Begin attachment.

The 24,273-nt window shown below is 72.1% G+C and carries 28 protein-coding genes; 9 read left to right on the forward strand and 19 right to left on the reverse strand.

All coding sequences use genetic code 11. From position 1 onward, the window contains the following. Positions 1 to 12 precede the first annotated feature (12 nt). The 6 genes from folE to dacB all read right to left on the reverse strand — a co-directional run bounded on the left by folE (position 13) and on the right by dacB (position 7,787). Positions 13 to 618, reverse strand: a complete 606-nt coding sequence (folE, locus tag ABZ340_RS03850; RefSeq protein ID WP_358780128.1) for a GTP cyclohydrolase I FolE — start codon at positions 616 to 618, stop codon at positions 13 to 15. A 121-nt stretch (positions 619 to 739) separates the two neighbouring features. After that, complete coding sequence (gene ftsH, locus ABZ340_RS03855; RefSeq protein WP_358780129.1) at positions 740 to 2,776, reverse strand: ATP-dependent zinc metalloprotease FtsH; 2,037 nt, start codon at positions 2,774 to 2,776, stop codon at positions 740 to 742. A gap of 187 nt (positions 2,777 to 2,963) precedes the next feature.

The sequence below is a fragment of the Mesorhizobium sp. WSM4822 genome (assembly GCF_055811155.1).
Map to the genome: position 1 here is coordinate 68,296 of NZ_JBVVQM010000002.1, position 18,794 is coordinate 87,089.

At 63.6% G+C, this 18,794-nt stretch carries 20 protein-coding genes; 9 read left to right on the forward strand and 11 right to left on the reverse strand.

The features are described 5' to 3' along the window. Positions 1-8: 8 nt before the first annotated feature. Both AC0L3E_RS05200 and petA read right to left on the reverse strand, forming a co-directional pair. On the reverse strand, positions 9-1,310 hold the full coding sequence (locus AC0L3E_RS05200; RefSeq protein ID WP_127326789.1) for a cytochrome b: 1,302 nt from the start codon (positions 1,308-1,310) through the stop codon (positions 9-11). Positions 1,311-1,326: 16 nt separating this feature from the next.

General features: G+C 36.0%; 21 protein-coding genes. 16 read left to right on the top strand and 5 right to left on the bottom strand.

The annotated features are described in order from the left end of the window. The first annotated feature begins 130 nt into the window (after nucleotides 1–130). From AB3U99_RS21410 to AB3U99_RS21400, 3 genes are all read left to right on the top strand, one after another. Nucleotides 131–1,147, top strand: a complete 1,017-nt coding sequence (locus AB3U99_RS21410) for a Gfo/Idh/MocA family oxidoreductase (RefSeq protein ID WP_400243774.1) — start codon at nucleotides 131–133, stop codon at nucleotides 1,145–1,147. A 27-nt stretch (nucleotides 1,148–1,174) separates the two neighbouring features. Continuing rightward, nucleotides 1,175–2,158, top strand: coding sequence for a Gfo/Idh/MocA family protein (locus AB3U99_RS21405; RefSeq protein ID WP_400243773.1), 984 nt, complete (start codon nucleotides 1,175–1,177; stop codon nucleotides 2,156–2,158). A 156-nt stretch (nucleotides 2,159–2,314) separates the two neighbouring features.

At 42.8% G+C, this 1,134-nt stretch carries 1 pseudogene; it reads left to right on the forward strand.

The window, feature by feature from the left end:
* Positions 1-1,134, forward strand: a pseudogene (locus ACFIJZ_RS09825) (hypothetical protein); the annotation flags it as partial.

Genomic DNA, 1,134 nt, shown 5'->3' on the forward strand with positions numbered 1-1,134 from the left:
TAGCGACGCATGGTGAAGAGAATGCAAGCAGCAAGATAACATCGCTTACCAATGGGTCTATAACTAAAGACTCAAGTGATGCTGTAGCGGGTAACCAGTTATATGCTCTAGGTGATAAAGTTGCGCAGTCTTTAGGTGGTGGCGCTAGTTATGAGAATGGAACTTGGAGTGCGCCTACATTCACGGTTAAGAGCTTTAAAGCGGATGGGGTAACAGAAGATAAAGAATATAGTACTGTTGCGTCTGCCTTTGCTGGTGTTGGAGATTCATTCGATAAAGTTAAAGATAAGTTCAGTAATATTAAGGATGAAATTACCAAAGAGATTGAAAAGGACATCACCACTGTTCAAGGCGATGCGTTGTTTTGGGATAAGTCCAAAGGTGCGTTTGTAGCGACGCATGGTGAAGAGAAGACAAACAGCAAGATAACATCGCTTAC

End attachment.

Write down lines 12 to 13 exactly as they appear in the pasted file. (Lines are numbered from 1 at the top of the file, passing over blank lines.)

Genomic DNA, 1,134 nt, shown 5'->3' on the forward strand with positions numbered 1-1,134 from the left:
TAGCGACGCATGGTGAAGAGAATGCAAGCAGCAAGATAACATCGCTTACCAATGGGTCTATAACTAAAGACTCAAGTGATGCTGTAGCGGGTAACCAGTTATATGCTCTAGGTGATAAAGTTGCGCAGTCTTTAGGTGGTGGCGCTAGTTATGAGAATGGAACTTGGAGTGCGCCTACATTCACGGTTAAGAGCTTTAAAGCGGATGGGGTAACAGAAGATAAAGAATATAGTACTGTTGCGTCTGCCTTTGCTGGTGTTGGAGATTCATTCGATAAAGTTAAAGATAAGTTCAGTAATATTAAGGATGAAATTACCAAAGAGATTGAAAAGGACATCACCACTGTTCAAGGCGATGCGTTGTTTTGGGATAAGTCCAAAGGTGCGTTTGTAGCGACGCATGGTGAAGAGAAGACAAACAGCAAGATAACATCGCTTAC